There are several reasons why the major lines of European and American interests may be expected to converge for a long time to come. The first and foremost is that the cold war is by no means over. The Kremlin leaders have called off one particular offensive, and they have also adjusted their grand strategy to the new thermonuclear weapons environment. This must be a source of gratification to us, but it should not lull us into carelessness. As Professor Walt W. Rostow has pointed out: "Whether, in fact, the turning point of 1962-63 becomes a watershed in human history, in which the cold war gradually gives way to the organization of a peaceful and progressive community of nations, or whether it leads merely to a parenthesis between two Communist offensives, depends primarily on what we in the free world make of the interval."[i] Indeed it does. For only if the Western nations remain together, even in the absence of an acute threat to Europe's danger point, Berlin, and in the face of seeming Soviet reasonableness-only then can they hope to harvest the fruits of their past labor. Western unity alone can keep Khrushchev from embarking on an aggressive course again; Western discord would put a premium on renewed Soviet adventurism.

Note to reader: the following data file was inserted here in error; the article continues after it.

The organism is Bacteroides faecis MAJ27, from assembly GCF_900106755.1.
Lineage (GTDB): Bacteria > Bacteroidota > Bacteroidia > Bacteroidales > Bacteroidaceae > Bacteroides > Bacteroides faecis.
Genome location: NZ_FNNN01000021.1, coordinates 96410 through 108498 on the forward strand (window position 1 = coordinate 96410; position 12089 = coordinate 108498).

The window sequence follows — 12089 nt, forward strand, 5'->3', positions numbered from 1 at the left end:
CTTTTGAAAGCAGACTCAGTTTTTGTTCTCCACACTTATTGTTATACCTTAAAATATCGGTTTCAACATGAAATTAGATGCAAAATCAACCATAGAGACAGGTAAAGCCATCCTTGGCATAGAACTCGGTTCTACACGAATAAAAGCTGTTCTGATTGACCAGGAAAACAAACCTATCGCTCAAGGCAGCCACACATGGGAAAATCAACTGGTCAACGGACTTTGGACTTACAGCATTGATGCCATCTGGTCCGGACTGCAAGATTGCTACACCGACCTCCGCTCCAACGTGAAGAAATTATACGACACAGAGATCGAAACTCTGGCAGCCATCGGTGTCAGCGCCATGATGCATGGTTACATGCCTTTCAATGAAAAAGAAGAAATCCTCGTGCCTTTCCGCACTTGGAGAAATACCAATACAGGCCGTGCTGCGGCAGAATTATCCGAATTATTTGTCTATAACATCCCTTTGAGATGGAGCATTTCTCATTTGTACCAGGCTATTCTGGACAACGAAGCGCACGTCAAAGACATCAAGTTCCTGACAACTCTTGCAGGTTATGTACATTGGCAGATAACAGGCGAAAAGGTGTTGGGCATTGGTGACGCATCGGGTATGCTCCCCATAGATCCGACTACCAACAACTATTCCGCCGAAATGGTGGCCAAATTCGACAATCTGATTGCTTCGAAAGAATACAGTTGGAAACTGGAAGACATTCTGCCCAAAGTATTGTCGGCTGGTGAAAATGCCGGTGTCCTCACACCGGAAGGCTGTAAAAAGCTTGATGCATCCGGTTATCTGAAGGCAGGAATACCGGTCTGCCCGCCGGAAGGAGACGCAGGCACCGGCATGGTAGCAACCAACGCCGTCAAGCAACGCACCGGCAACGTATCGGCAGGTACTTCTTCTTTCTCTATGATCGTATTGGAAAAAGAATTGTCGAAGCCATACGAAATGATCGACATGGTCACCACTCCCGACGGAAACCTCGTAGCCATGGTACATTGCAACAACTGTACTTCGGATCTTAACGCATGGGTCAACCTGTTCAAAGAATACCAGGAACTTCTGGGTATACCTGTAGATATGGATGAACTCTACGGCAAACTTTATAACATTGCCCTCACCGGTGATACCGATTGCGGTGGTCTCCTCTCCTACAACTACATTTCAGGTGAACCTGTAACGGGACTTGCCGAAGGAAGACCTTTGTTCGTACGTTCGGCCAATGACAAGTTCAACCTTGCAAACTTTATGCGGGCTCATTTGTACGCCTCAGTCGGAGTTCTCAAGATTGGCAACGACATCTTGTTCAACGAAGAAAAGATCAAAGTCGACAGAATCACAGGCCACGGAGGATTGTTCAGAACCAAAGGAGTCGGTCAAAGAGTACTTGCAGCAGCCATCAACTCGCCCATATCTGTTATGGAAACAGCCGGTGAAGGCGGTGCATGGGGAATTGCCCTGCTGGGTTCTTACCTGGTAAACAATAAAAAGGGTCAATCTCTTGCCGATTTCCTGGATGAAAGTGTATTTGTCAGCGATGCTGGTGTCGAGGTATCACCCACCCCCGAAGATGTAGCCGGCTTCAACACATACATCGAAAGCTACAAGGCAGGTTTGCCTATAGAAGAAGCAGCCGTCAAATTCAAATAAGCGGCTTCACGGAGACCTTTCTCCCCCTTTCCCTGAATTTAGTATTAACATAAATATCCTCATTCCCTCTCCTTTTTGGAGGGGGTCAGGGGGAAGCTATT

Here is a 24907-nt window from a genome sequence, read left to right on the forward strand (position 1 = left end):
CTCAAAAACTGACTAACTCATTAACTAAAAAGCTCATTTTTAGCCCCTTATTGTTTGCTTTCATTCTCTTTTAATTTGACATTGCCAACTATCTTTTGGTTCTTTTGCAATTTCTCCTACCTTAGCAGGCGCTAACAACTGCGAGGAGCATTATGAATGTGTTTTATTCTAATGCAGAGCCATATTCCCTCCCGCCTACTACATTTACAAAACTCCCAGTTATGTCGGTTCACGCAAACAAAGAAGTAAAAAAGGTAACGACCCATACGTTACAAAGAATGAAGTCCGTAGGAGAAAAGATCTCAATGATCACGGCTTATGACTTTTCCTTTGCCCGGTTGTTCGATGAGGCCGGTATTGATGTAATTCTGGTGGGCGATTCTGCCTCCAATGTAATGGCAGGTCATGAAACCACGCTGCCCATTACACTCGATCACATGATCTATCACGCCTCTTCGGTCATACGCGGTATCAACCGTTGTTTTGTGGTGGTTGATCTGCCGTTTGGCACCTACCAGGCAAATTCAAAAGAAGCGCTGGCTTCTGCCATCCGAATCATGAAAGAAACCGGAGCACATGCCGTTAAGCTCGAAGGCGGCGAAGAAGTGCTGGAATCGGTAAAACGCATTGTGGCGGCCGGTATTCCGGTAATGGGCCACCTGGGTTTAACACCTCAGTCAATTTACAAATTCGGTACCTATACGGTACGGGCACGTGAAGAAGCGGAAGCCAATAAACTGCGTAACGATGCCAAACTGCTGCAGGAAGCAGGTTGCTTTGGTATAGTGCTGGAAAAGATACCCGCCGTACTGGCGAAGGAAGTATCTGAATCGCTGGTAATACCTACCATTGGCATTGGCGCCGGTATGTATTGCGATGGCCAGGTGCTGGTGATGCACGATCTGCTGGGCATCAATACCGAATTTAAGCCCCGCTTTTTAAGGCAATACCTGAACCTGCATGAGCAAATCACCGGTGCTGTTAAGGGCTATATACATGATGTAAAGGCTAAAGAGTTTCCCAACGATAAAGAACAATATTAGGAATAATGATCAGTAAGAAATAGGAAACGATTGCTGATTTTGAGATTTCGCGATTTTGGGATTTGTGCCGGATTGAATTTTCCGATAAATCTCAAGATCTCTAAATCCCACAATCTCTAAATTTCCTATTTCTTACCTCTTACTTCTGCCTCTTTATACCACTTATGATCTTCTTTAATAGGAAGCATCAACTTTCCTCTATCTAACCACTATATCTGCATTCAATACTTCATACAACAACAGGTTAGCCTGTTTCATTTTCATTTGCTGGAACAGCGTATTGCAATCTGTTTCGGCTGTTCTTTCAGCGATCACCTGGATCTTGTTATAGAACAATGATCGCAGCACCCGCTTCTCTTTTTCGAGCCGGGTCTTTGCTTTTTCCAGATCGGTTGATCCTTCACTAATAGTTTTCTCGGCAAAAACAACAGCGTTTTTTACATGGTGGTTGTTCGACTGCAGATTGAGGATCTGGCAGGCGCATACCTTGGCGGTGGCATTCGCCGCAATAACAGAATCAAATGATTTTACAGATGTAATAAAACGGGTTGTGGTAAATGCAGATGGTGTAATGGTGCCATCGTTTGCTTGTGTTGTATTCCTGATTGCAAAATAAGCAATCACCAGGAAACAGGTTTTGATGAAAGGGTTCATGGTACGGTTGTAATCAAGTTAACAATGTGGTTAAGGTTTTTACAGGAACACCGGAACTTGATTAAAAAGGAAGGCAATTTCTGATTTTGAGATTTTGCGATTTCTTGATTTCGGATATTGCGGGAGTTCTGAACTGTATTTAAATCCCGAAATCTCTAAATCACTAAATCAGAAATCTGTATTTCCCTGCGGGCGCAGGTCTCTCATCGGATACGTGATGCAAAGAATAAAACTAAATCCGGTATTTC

The second reason is the fact that the simple power pattern of the postwar world is breaking up much less radically and much less rapidly than is generally supposed. To be sure, the bipolar structure of world politics has been modified by the growth, both in numbers and in influence, of the new nations; it is further being challenged by those who-like Mao Tse-tung or Charles de Gaulle-resent such discipline as bipolarity imposes on them. But while new centers of ambition have sprung into existence, no new centers of power are visible anywhere on the map of the present world. This situation is unlikely to change in the foreseeable future. For a considerable period only the two superpowers will possess the technological basis, the financial and scientific resources, and the wide open spaces which are the prerequisites for an efficient, credible nuclear strategy, and therefore an effective global policy. Thus the confrontation between the American-led Western bloc and the Russian-led Eastern bloc would appear to remain the main feature of world politics. The true measure of the importance of any event anywhere on the globe will be its relevance to this basic feature. Bipolarity might be obnoxious to some, but it will nevertheless remain the dominant fact of international relations.